If you want to understand how monetary policy under Ben Bernanke has fallen short and what kind of attitude we need from our next Federal Reserve president you can’t do much better than read this speech that Narayana Kocherlakota gave today.
His key point is that the central thing today’s monetary policy lacks is confidence in the power of monetary policy. He explains this in terms of the old days of too-high inflation. When the central bank expects that the central bank won’t be able to bring the inflation rate down, the public doesn’t expect it either. And if the public expects high and rising inflation, then high and rising inflation is what we’ll get. Today we have the opposite situation. If the central bank says it can’t or won’t do the things to maximize the economy’s growth rate, then the public will expect a depressed level of investment and the continued existence of excess capacity and low inflation. You need a central bank that’s not just willing to make some bond purchases, but more broadly willing to take responsibility for the movement of nominal figures.
Don’t straw man this for a moment as me (or Kocherlakota) saying that monetary policy is some kind of “panacea” or can “solve all problems.” Monetary policy can barely solve any problems at all. But on the very short list of problems that monetary policy can solve you will find “excess capacity that persists for a really long time.” How do we know there’s excess capacity? Because the inflation rate is so low. When the level of aggregate demand in an economy is straining up against the economy’s potential to produce, you get price increases. But today inflation is running at an extraordinarily low rate. Whatever the true “potential” level of output is, it’s higher than what we’ve got. Here’s what Kocherlakota wants us to do:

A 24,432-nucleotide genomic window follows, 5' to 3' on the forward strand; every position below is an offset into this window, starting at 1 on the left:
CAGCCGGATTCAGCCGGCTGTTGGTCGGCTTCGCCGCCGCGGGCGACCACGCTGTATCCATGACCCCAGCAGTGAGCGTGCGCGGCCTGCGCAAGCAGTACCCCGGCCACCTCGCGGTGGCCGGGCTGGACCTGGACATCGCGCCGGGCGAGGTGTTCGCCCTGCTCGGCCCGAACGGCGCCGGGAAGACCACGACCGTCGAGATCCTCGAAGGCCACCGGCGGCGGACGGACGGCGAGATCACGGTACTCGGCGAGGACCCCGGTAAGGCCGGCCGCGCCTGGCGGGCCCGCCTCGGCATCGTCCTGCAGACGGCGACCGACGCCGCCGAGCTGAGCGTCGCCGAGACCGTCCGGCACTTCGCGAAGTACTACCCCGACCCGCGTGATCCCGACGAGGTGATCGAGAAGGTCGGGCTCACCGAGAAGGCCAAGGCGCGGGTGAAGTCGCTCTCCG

We’ve seen how the FOMC dealt with its problems in 1979 by adopting a goal-oriented approach to monetary policy. Given the parallels between 1979 and 2013, I believe that a goal-oriented approach would be useful again. In 1979, the FOMC’s goal was to return inflation to low levels as rapidly as it could. In 2013, the FOMC’s goal should be to return employment to its maximal level as rapidly as it can, while still keeping inflation close to, although possibly temporarily above, the target of 2 percent. Note that, by keeping inflation expectations well-anchored, the inflation requirement ensures that monetary policy remains effective as a form of employment stimulus.
Absolutely right. I sincerely hope that Barack Obama and his staff read this speech and take its message seriously when considering who should replace Bernanke.